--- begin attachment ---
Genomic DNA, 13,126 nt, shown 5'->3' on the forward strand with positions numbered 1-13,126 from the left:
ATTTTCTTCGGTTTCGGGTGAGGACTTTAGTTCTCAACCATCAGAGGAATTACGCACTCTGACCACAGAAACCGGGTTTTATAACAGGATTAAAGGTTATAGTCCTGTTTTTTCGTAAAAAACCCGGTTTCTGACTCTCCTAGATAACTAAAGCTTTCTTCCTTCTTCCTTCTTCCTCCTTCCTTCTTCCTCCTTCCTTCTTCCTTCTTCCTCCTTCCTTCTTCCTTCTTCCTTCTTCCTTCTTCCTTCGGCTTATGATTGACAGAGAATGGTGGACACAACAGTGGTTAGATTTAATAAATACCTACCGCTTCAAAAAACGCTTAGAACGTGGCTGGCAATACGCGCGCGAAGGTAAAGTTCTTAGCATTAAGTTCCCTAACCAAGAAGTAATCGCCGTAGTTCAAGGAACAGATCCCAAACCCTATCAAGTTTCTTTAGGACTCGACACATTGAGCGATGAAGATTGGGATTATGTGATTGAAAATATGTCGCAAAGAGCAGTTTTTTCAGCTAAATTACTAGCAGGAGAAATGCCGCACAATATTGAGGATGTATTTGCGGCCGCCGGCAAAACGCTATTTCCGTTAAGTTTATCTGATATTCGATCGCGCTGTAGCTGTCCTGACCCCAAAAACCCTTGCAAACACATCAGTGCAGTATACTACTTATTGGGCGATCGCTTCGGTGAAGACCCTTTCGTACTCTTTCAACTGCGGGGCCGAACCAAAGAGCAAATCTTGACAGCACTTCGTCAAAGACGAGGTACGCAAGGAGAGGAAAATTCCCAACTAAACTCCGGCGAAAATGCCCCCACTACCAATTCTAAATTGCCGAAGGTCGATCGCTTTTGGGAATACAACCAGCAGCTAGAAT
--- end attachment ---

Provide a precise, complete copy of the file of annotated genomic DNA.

Genomic DNA, 13,126 nt, shown 5'->3' on the forward strand with positions numbered 1-13,126 from the left:
ATTTTCTTCGGTTTCGGGTGAGGACTTTAGTTCTCAACCATCAGAGGAATTACGCACTCTGACCACAGAAACCGGGTTTTATAACAGGATTAAAGGTTATAGTCCTGTTTTTTCGTAAAAAACCCGGTTTCTGACTCTCCTAGATAACTAAAGCTTTCTTCCTTCTTCCTTCTTCCTCCTTCCTTCTTCCTCCTTCCTTCTTCCTTCTTCCTCCTTCCTTCTTCCTTCTTCCTTCTTCCTTCTTCCTTCGGCTTATGATTGACAGAGAATGGTGGACACAACAGTGGTTAGATTTAATAAATACCTACCGCTTCAAAAAACGCTTAGAACGTGGCTGGCAATACGCGCGCGAAGGTAAAGTTCTTAGCATTAAGTTCCCTAACCAAGAAGTAATCGCCGTAGTTCAAGGAACAGATCCCAAACCCTATCAAGTTTCTTTAGGACTCGACACATTGAGCGATGAAGATTGGGATTATGTGATTGAAAATATGTCGCAAAGAGCAGTTTTTTCAGCTAAATTACTAGCAGGAGAAATGCCGCACAATATTGAGGATGTATTTGCGGCCGCCGGCAAAACGCTATTTCCGTTAAGTTTATCTGATATTCGATCGCGCTGTAGCTGTCCTGACCCCAAAAACCCTTGCAAACACATCAGTGCAGTATACTACTTATTGGGCGATCGCTTCGGTGAAGACCCTTTCGTACTCTTTCAACTGCGGGGCCGAACCAAAGAGCAAATCTTGACAGCACTTCGTCAAAGACGAGGTACGCAAGGAGAGGAAAATTCCCAACTAAACTCCGGCGAAAATGCCCCCACTACCAATTCTAAATTGCCGAAGGTCGATCGCTTTTGGGAATACAACCAGCAGCTAGAAT